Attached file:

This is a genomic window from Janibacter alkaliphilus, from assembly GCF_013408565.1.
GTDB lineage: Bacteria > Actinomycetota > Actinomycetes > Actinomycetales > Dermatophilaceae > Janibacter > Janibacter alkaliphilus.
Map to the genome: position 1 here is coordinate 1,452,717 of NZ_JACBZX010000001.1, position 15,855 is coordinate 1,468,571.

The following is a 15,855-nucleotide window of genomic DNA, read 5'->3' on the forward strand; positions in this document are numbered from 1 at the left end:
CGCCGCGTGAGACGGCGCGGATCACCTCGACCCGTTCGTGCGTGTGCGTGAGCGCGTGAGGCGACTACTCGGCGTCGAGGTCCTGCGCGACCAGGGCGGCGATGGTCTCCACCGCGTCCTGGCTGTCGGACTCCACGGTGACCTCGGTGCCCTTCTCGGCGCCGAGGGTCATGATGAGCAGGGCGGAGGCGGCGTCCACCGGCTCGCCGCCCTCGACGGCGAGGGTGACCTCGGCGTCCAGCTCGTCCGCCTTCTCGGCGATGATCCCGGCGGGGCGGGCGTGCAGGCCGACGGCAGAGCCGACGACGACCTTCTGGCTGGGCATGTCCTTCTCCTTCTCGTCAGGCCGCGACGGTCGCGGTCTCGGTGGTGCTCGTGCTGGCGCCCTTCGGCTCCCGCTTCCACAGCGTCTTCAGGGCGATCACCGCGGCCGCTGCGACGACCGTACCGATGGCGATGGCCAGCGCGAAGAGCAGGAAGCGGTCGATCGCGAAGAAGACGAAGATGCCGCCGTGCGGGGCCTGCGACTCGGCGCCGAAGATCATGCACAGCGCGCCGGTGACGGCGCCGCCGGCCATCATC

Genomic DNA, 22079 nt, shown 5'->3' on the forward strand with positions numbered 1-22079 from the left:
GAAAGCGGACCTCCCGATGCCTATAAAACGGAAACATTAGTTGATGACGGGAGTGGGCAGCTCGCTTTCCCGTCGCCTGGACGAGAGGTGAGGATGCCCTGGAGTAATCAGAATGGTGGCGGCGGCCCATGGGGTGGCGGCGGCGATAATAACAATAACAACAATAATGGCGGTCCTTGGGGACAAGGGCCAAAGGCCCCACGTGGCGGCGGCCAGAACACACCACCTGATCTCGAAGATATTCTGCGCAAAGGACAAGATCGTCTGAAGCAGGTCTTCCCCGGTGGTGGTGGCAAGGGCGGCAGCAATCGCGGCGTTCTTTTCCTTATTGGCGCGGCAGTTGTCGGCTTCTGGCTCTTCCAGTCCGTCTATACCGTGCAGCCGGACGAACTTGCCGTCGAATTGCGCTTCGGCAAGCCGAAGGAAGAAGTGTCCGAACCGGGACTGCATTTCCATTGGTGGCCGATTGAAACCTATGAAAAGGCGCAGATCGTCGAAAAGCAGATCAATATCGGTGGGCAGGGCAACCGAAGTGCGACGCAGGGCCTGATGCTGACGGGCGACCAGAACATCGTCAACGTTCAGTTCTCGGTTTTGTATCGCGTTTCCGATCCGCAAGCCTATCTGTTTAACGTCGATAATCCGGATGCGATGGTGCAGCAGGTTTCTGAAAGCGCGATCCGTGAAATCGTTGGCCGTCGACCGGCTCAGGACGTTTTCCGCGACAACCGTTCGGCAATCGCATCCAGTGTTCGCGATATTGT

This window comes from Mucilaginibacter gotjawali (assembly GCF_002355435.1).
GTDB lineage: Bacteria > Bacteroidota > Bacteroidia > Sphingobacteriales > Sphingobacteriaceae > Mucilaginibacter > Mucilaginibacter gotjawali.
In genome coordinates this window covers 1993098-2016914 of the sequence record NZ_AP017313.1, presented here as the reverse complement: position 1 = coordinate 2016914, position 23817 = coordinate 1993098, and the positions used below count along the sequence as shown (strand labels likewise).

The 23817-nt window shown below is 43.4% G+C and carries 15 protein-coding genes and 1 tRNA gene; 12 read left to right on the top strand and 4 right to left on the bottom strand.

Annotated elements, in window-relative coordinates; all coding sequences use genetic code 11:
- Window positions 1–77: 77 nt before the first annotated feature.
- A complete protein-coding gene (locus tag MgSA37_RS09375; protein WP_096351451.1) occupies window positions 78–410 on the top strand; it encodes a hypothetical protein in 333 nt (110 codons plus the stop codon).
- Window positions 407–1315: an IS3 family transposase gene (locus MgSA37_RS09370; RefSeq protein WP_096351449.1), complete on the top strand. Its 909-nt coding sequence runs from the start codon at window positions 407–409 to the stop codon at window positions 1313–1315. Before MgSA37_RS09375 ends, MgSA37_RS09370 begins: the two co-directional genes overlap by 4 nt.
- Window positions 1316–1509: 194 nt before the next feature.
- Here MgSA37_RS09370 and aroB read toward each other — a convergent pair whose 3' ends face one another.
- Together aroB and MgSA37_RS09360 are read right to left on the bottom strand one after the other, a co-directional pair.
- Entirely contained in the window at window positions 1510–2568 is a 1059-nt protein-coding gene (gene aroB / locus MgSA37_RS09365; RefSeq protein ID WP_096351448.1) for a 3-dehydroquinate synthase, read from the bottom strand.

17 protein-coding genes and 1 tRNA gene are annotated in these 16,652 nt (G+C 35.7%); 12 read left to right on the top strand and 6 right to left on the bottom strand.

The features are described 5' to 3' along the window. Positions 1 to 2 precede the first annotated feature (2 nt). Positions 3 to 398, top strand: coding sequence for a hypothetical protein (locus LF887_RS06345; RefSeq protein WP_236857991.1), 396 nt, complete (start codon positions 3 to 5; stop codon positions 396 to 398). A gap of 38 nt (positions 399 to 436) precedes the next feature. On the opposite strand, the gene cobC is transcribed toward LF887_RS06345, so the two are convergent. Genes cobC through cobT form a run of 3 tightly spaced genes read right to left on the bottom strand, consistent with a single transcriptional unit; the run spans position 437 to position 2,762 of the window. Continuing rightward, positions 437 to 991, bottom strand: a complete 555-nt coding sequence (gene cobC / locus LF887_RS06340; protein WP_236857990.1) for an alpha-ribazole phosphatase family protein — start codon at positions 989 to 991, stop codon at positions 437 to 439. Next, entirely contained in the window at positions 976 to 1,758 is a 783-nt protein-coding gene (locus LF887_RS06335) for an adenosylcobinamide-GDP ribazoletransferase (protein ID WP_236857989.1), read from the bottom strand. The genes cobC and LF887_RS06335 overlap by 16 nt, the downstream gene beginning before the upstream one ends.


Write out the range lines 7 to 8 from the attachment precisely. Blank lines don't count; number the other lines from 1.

GAAAGCGGACCTCCCGATGCCTATAAAACGGAAACATTAGTTGATGACGGGAGTGGGCAGCTCGCTTTCCCGTCGCCTGGACGAGAGGTGAGGATGCCCTGGAGTAATCAGAATGGTGGCGGCGGCCCATGGGGTGGCGGCGGCGATAATAACAATAACAACAATAATGGCGGTCCTTGGGGACAAGGGCCAAAGGCCCCACGTGGCGGCGGCCAGAACACACCACCTGATCTCGAAGATATTCTGCGCAAAGGACAAGATCGTCTGAAGCAGGTCTTCCCCGGTGGTGGTGGCAAGGGCGGCAGCAATCGCGGCGTTCTTTTCCTTATTGGCGCGGCAGTTGTCGGCTTCTGGCTCTTCCAGTCCGTCTATACCGTGCAGCCGGACGAACTTGCCGTCGAATTGCGCTTCGGCAAGCCGAAGGAAGAAGTGTCCGAACCGGGACTGCATTTCCATTGGTGGCCGATTGAAACCTATGAAAAGGCGCAGATCGTCGAAAAGCAGATCAATATCGGTGGGCAGGGCAACCGAAGTGCGACGCAGGGCCTGATGCTGACGGGCGACCAGAACATCGTCAACGTTCAGTTCTCGGTTTTGTATCGCGTTTCCGATCCGCAAGCCTATCTGTTTAACGTCGATAATCCGGATGCGATGGTGCAGCAGGTTTCTGAAAGCGCGATCCGTGAAATCGTTGGCCGTCGACCGGCTCAGGACGTTTTCCGCGACAACCGTTCGGCAATCGCATCCAGTGTTCGCGATATTGT

This window comes from Mucilaginibacter gotjawali (assembly GCF_002355435.1).